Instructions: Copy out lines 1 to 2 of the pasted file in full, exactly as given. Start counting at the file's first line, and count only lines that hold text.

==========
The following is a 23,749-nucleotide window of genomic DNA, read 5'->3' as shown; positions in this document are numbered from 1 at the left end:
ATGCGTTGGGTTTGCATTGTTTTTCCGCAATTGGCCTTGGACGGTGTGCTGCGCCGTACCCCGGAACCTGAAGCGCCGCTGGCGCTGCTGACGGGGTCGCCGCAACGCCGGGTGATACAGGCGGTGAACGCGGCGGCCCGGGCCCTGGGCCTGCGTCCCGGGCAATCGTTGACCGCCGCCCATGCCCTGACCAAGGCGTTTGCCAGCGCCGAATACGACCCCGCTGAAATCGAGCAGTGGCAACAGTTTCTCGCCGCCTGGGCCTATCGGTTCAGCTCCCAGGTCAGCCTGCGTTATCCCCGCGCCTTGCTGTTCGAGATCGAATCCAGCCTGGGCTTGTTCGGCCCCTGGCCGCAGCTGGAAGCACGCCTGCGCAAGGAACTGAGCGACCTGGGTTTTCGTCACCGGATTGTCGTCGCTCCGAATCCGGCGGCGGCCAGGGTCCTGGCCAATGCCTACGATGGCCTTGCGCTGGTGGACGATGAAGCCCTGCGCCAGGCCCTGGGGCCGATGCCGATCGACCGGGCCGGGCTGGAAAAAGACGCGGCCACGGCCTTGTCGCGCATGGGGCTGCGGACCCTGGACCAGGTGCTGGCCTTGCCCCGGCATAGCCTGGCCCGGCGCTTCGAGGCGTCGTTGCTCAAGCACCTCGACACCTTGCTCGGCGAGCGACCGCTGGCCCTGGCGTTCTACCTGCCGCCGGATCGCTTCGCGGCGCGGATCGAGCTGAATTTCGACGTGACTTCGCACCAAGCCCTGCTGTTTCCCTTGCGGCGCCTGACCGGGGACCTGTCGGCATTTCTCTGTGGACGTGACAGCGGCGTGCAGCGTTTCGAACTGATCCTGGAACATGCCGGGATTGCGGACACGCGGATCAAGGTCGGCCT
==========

The following is a 23,749-nucleotide window of genomic DNA, read 5'->3' as shown; positions in this document are numbered from 1 at the left end:
ATGCGTTGGGTTTGCATTGTTTTTCCGCAATTGGCCTTGGACGGTGTGCTGCGCCGTACCCCGGAACCTGAAGCGCCGCTGGCGCTGCTGACGGGGTCGCCGCAACGCCGGGTGATACAGGCGGTGAACGCGGCGGCCCGGGCCCTGGGCCTGCGTCCCGGGCAATCGTTGACCGCCGCCCATGCCCTGACCAAGGCGTTTGCCAGCGCCGAATACGACCCCGCTGAAATCGAGCAGTGGCAACAGTTTCTCGCCGCCTGGGCCTATCGGTTCAGCTCCCAGGTCAGCCTGCGTTATCCCCGCGCCTTGCTGTTCGAGATCGAATCCAGCCTGGGCTTGTTCGGCCCCTGGCCGCAGCTGGAAGCACGCCTGCGCAAGGAACTGAGCGACCTGGGTTTTCGTCACCGGATTGTCGTCGCTCCGAATCCGGCGGCGGCCAGGGTCCTGGCCAATGCCTACGATGGCCTTGCGCTGGTGGACGATGAAGCCCTGCGCCAGGCCCTGGGGCCGATGCCGATCGACCGGGCCGGGCTGGAAAAAGACGCGGCCACGGCCTTGTCGCGCATGGGGCTGCGGACCCTGGACCAGGTGCTGGCCTTGCCCCGGCATAGCCTGGCCCGGCGCTTCGAGGCGTCGTTGCTCAAGCACCTCGACACCTTGCTCGGCGAGCGACCGCTGGCCCTGGCGTTCTACCTGCCGCCGGATCGCTTCGCGGCGCGGATCGAGCTGAATTTCGACGTGACTTCGCACCAAGCCCTGCTGTTTCCCTTGCGGCGCCTGACCGGGGACCTGTCGGCATTTCTCTGTGGACGTGACAGCGGCGTGCAGCGTTTCGAACTGATCCTGGAACATGCCGGGATTGCGGACACGCGGATCAAGGTCGGCCT